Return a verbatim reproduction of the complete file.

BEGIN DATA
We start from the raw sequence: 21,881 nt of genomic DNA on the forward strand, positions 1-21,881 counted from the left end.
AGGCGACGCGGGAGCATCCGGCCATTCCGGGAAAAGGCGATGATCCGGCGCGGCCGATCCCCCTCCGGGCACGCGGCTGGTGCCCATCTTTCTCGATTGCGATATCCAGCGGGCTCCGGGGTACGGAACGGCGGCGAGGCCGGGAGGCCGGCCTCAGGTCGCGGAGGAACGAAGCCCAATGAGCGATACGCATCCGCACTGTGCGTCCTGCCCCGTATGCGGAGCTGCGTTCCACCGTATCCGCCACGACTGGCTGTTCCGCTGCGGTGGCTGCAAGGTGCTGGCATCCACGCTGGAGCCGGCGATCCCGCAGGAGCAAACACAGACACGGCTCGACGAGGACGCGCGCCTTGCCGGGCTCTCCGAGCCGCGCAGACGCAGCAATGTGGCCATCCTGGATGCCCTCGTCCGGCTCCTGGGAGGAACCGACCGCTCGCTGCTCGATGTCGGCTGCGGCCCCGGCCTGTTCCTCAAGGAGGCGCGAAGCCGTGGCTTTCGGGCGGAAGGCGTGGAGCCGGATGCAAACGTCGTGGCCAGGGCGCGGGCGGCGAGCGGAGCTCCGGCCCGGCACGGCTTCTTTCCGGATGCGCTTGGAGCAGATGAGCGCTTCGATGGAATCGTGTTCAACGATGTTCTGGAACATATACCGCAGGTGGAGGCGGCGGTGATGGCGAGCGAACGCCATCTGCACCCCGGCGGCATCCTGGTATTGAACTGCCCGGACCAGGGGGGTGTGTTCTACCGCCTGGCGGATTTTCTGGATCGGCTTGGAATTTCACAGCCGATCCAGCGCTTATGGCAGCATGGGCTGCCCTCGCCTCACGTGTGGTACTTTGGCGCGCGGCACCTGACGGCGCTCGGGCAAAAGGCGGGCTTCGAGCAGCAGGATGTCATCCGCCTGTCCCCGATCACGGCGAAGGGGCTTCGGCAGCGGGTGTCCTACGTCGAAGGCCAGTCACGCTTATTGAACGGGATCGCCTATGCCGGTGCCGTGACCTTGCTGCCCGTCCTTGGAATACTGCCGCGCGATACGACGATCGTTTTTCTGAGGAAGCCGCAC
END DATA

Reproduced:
We start from the raw sequence: 21,881 nt of genomic DNA on the forward strand, positions 1-21,881 counted from the left end.
AGGCGACGCGGGAGCATCCGGCCATTCCGGGAAAAGGCGATGATCCGGCGCGGCCGATCCCCCTCCGGGCACGCGGCTGGTGCCCATCTTTCTCGATTGCGATATCCAGCGGGCTCCGGGGTACGGAACGGCGGCGAGGCCGGGAGGCCGGCCTCAGGTCGCGGAGGAACGAAGCCCAATGAGCGATACGCATCCGCACTGTGCGTCCTGCCCCGTATGCGGAGCTGCGTTCCACCGTATCCGCCACGACTGGCTGTTCCGCTGCGGTGGCTGCAAGGTGCTGGCATCCACGCTGGAGCCGGCGATCCCGCAGGAGCAAACACAGACACGGCTCGACGAGGACGCGCGCCTTGCCGGGCTCTCCGAGCCGCGCAGACGCAGCAATGTGGCCATCCTGGATGCCCTCGTCCGGCTCCTGGGAGGAACCGACCGCTCGCTGCTCGATGTCGGCTGCGGCCCCGGCCTGTTCCTCAAGGAGGCGCGAAGCCGTGGCTTTCGGGCGGAAGGCGTGGAGCCGGATGCAAACGTCGTGGCCAGGGCGCGGGCGGCGAGCGGAGCTCCGGCCCGGCACGGCTTCTTTCCGGATGCGCTTGGAGCAGATGAGCGCTTCGATGGAATCGTGTTCAACGATGTTCTGGAACATATACCGCAGGTGGAGGCGGCGGTGATGGCGAGCGAACGCCATCTGCACCCCGGCGGCATCCTGGTATTGAACTGCCCGGACCAGGGGGGTGTGTTCTACCGCCTGGCGGATTTTCTGGATCGGCTTGGAATTTCACAGCCGATCCAGCGCTTATGGCAGCATGGGCTGCCCTCGCCTCACGTGTGGTACTTTGGCGCGCGGCACCTGACGGCGCTCGGGCAAAAGGCGGGCTTCGAGCAGCAGGATGTCATCCGCCTGTCCCCGATCACGGCGAAGGGGCTTCGGCAGCGGGTGTCCTACGTCGAAGGCCAGTCACGCTTATTGAACGGGATCGCCTATGCCGGTGCCGTGACCTTGCTGCCCGTCCTTGGAATACTGCCGCGCGATACGACGATCGTTTTTCTGAGGAAGCCGCAC